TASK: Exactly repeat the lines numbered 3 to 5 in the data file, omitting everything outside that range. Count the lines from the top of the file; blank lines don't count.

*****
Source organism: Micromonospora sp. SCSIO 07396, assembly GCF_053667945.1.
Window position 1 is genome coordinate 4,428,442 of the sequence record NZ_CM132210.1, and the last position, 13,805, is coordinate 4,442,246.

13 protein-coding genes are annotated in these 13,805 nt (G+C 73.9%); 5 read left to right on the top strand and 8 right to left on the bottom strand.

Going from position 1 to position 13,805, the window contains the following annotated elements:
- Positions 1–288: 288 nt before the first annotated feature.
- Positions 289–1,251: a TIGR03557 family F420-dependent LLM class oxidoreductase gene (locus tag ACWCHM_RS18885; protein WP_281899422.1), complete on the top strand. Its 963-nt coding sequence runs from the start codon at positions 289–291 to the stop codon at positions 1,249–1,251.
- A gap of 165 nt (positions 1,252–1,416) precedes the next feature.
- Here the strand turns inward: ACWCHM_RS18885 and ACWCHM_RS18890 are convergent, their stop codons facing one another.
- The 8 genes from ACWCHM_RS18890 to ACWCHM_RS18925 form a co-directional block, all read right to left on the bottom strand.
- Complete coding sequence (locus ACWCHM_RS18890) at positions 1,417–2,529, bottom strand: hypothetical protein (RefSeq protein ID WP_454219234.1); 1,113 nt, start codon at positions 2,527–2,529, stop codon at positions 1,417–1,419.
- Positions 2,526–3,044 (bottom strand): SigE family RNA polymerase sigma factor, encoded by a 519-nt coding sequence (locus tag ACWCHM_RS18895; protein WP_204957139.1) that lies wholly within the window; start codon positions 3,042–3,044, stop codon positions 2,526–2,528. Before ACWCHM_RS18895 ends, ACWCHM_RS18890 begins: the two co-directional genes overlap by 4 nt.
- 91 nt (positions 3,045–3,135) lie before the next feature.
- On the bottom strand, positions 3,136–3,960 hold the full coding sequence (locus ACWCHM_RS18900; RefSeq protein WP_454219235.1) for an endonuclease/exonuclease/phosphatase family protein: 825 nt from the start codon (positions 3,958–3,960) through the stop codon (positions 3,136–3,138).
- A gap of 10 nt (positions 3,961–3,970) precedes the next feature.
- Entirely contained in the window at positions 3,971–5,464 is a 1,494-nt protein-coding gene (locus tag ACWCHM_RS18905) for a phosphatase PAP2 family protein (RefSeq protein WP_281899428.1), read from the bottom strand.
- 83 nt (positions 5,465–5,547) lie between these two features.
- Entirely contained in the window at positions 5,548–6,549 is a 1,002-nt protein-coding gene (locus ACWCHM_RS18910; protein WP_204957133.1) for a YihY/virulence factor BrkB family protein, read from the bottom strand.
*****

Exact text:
13 protein-coding genes are annotated in these 13,805 nt (G+C 73.9%); 5 read left to right on the top strand and 8 right to left on the bottom strand.

Going from position 1 to position 13,805, the window contains the following annotated elements:
- Positions 1–288: 288 nt before the first annotated feature.